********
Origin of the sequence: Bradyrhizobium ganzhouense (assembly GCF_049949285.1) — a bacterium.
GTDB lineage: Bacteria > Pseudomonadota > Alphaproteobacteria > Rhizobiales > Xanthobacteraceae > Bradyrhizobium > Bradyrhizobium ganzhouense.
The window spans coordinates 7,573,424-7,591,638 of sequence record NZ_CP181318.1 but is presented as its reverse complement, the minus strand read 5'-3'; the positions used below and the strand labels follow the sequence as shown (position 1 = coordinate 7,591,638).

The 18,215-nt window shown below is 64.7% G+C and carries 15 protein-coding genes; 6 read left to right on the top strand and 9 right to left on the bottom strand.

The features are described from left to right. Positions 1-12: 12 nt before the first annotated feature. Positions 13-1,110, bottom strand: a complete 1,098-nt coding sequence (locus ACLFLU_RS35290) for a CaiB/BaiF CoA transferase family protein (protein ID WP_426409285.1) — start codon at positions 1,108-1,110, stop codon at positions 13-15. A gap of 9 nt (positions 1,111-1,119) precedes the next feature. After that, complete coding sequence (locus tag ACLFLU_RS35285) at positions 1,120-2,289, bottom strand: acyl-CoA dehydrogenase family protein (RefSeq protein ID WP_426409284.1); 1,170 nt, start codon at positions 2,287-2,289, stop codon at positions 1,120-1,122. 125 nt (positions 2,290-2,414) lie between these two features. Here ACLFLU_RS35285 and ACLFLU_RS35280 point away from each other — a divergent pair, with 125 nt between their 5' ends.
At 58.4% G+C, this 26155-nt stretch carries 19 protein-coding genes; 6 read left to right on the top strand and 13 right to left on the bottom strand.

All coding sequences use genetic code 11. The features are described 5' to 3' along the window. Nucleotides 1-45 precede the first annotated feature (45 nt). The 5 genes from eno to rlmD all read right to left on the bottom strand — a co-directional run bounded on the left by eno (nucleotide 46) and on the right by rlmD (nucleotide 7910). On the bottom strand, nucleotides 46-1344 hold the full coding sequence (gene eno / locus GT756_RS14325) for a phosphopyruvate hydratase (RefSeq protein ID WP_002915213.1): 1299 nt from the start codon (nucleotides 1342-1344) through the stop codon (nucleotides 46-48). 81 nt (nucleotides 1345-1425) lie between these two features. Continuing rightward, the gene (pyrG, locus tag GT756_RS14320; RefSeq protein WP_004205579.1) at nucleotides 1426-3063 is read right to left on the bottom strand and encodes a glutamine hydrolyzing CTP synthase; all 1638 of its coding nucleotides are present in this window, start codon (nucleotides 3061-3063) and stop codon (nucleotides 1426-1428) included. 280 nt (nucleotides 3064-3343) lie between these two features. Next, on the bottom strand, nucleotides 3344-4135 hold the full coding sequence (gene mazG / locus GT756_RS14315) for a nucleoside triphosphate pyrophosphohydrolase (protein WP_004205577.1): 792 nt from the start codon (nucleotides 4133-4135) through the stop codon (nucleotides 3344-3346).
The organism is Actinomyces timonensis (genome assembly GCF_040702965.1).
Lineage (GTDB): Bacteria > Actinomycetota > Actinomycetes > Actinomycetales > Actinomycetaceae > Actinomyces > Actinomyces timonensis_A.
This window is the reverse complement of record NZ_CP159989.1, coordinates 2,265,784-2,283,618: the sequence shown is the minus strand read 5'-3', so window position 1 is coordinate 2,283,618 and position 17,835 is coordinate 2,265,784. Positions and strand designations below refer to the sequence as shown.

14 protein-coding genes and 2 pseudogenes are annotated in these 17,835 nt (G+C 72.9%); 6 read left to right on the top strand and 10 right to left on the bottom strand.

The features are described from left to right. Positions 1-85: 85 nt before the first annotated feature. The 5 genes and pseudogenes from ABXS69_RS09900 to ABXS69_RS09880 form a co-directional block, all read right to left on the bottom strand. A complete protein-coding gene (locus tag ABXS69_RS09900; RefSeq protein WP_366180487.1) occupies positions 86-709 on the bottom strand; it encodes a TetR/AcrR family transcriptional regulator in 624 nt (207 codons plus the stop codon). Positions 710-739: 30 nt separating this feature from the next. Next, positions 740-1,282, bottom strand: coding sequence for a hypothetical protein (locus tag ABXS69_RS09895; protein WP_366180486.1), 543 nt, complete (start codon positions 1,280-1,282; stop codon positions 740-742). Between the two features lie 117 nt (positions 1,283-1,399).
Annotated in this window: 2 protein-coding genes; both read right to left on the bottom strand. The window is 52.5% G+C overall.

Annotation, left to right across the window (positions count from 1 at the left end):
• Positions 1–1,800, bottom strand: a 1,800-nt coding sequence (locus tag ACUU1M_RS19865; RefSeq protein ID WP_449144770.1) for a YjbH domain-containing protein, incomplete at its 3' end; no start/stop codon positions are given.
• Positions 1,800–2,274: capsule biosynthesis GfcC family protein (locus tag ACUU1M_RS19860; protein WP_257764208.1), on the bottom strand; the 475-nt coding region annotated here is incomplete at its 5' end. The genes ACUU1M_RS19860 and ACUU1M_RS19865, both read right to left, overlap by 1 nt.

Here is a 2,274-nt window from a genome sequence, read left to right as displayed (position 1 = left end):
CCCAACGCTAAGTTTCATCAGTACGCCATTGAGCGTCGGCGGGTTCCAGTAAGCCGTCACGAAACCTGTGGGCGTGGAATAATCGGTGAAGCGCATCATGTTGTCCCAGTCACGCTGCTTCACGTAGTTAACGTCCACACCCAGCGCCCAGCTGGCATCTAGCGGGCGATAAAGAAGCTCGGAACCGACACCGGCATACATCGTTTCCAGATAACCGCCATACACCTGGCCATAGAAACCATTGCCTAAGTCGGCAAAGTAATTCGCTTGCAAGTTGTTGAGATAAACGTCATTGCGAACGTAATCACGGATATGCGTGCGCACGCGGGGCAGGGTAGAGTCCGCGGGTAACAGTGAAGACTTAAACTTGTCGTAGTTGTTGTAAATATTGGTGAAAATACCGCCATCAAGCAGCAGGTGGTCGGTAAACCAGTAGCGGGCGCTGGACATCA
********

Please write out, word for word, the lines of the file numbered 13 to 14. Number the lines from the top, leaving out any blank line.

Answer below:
Annotated in this window: 2 protein-coding genes; both read right to left on the bottom strand. The window is 52.5% G+C overall.

Annotation, left to right across the window (positions count from 1 at the left end):